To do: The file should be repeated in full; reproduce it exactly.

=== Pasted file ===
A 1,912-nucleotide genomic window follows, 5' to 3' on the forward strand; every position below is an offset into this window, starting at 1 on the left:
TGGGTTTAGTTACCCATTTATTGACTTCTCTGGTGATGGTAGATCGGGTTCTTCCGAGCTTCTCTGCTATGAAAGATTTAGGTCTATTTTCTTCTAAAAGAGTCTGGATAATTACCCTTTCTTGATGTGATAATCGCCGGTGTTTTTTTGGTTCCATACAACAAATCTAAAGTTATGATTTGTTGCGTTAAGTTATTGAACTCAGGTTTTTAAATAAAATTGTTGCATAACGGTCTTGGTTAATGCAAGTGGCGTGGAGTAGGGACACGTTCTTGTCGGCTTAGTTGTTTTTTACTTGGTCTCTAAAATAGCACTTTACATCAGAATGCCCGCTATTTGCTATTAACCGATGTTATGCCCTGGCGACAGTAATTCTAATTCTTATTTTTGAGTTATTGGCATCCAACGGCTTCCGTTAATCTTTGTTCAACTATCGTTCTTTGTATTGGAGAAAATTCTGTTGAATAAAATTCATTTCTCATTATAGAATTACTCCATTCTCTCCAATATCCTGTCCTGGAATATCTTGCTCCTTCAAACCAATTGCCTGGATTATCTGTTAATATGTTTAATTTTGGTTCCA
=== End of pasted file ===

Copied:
A 1,912-nucleotide genomic window follows, 5' to 3' on the forward strand; every position below is an offset into this window, starting at 1 on the left:
TGGGTTTAGTTACCCATTTATTGACTTCTCTGGTGATGGTAGATCGGGTTCTTCCGAGCTTCTCTGCTATGAAAGATTTAGGTCTATTTTCTTCTAAAAGAGTCTGGATAATTACCCTTTCTTGATGTGATAATCGCCGGTGTTTTTTTGGTTCCATACAACAAATCTAAAGTTATGATTTGTTGCGTTAAGTTATTGAACTCAGGTTTTTAAATAAAATTGTTGCATAACGGTCTTGGTTAATGCAAGTGGCGTGGAGTAGGGACACGTTCTTGTCGGCTTAGTTGTTTTTTACTTGGTCTCTAAAATAGCACTTTACATCAGAATGCCCGCTATTTGCTATTAACCGATGTTATGCCCTGGCGACAGTAATTCTAATTCTTATTTTTGAGTTATTGGCATCCAACGGCTTCCGTTAATCTTTGTTCAACTATCGTTCTTTGTATTGGAGAAAATTCTGTTGAATAAAATTCATTTCTCATTATAGAATTACTCCATTCTCTCCAATATCCTGTCCTGGAATATCTTGCTCCTTCAAACCAATTGCCTGGATTATCTGTTAATATGTTTAATTTTGGTTCCA